The empathy superpower

Empathy is a superpower because it helps improve working conditions and results in many ways. I’ve seen an uptick in the appetite to develop empathy in business, yet, studies show an ongoing empathy deficit in the corporate world. Our perception that we’re already empathic enough might be part of the problem – in a survey I commissioned, 73 percent said they had above average or well-above-average empathy. It’s common to rate your own empathy higher than others rate you, so it’s worth being honest with yourself in order to have the best chance at developing greater empathy.

Building empathy starts with self-empathy. In challenging times, we’re often blown off course by events and have no guiding rod to get us through the storm. We may, thus, be more indecisive and choose too many activities that wear us down. Taking care of yourself lets you better help others.

By checking in with your emotions and sensations, you can relate with colleagues and others around you. Having empathy means having a stillness in yourself, being present and listening intently to others. It’s a muscle that takes exercise to develop.

Tools for developing empathy

One way to flex your empathy muscle is to meet someone new and get to know them. Practice asking open questions and actively listening without judgment. Even when locked down, there are ways to meet new people according to your interests and needs. I’m a fan of Lunchclub.ai. Others include ChitterChat and to meet experts and academics, SmartTribe.

Plucking up the courage

A crucial aspect of handling turbulence is courage: standing up for what you believe, even when it means standing out. It also includes being strategic in how you manage your resources, including your time and your team’s time, and being willing to ask for help when you need it.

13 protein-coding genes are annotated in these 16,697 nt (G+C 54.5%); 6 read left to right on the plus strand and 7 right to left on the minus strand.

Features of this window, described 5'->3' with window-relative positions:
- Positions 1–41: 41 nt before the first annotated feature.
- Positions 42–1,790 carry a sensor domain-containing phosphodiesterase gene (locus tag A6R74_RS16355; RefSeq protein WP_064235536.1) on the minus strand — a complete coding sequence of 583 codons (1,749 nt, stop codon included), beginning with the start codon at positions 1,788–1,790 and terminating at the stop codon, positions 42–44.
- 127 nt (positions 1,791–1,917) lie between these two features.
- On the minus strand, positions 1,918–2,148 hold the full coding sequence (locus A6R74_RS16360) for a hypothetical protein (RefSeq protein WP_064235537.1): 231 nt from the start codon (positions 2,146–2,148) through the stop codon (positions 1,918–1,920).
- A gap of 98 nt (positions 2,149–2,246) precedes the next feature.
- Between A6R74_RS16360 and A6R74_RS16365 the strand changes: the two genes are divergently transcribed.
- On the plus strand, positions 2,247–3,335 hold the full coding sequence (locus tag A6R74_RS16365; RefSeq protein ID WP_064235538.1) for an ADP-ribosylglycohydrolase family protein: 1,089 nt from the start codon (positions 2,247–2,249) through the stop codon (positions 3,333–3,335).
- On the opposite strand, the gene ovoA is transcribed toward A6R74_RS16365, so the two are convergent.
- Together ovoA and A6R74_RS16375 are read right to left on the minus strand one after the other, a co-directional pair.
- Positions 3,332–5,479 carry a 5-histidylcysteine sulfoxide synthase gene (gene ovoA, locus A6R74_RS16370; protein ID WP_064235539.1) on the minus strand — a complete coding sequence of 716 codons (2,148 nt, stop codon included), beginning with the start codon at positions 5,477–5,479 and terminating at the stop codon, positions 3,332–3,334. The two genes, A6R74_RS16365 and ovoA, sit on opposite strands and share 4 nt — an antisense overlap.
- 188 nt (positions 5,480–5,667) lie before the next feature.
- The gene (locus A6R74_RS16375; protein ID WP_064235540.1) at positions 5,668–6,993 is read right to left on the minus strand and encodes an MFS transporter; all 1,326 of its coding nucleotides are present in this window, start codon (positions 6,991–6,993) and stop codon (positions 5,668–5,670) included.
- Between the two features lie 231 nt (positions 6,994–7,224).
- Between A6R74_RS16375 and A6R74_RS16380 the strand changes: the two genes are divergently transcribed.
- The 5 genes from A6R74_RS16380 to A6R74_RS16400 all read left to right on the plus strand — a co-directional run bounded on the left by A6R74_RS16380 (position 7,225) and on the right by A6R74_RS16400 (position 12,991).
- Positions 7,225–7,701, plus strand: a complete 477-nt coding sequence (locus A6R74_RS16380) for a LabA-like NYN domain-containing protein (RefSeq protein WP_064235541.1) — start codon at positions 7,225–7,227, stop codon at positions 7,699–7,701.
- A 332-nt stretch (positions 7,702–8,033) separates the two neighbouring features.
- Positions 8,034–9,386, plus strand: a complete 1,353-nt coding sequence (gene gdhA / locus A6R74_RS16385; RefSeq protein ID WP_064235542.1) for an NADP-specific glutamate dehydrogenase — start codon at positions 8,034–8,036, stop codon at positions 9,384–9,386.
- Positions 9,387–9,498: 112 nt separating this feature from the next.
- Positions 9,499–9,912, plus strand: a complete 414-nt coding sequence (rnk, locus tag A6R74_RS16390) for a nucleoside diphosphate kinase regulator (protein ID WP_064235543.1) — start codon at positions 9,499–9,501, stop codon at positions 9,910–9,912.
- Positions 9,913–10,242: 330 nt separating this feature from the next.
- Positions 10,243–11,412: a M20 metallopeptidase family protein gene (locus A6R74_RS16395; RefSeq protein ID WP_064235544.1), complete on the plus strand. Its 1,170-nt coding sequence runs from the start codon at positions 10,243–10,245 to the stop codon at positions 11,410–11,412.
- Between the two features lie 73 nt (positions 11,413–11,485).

Too many leaders and entrepreneurs feel they have to pretend to know all the answers. Seek counsel and support. If your intentions are genuine, others will be happy to support you.

Tools for courage

First, seek to bolster your network. I use LinkedIn carefully and pay attention to with whom I connect. Beyond developing a strong network of trusted individuals, LinkedIn is a great source of inspiration and has communities for every interest.

Secondly, your personal contacts list is vital. Use the notes section for each contact you create: How you met, what struck you about them and common interests. I also add metadata, such as tags. I now have 50 tags I use systematically to call up people with whom I share a mutual interest or with a specific expertise or skill set. If you’ve meticulously added tags, you can easily search for people with any qualities or expertise you need.

Karma is intentional

The last quality in the CHECK framework is probably the least obvious. K is for karma. Karma is less about fate and ‘what goes around, comes around,’ and more about having the right intentions, acting on them in the spirit of doing good and expecting nothing in return.

Go out of your way to thank people. Being generous and thoughtful to those around you – family, colleagues or strangers – has proven benefits. There’s also a link between karma and humility. A 2014 study published in the journal Social Psychological and Personality Science found “humility and gratitude are mutually reinforcing.”

Tools for developing karma

Spontaneously send a text message to a colleague, business associate or supplier you appreciate and thank them for what they mean to you. Call or send a message to someone you’ve not contacted for a while for whom you’ve been grateful. To help, Out of the Blue proposes “random” friends to call from your contact list.

My karmic regimen includes giving away valuable content every day through blogs, stimulating interviews on my podcasts or vetted links in social posts.

With more turbulent times ahead, we must keep our batteries charged. I intentionally add three or four activities to my day that give me energy – for example, meditation, listening to music and going for a walk.

Find your regimen and take care of yourself, and you’ll show up stronger and better with those around you. Leaning in to the CHECK framework – Curiosity, Humility, Empathy, Courage and Karma – will help you face the challenges ahead.

The views in this article are the author’s.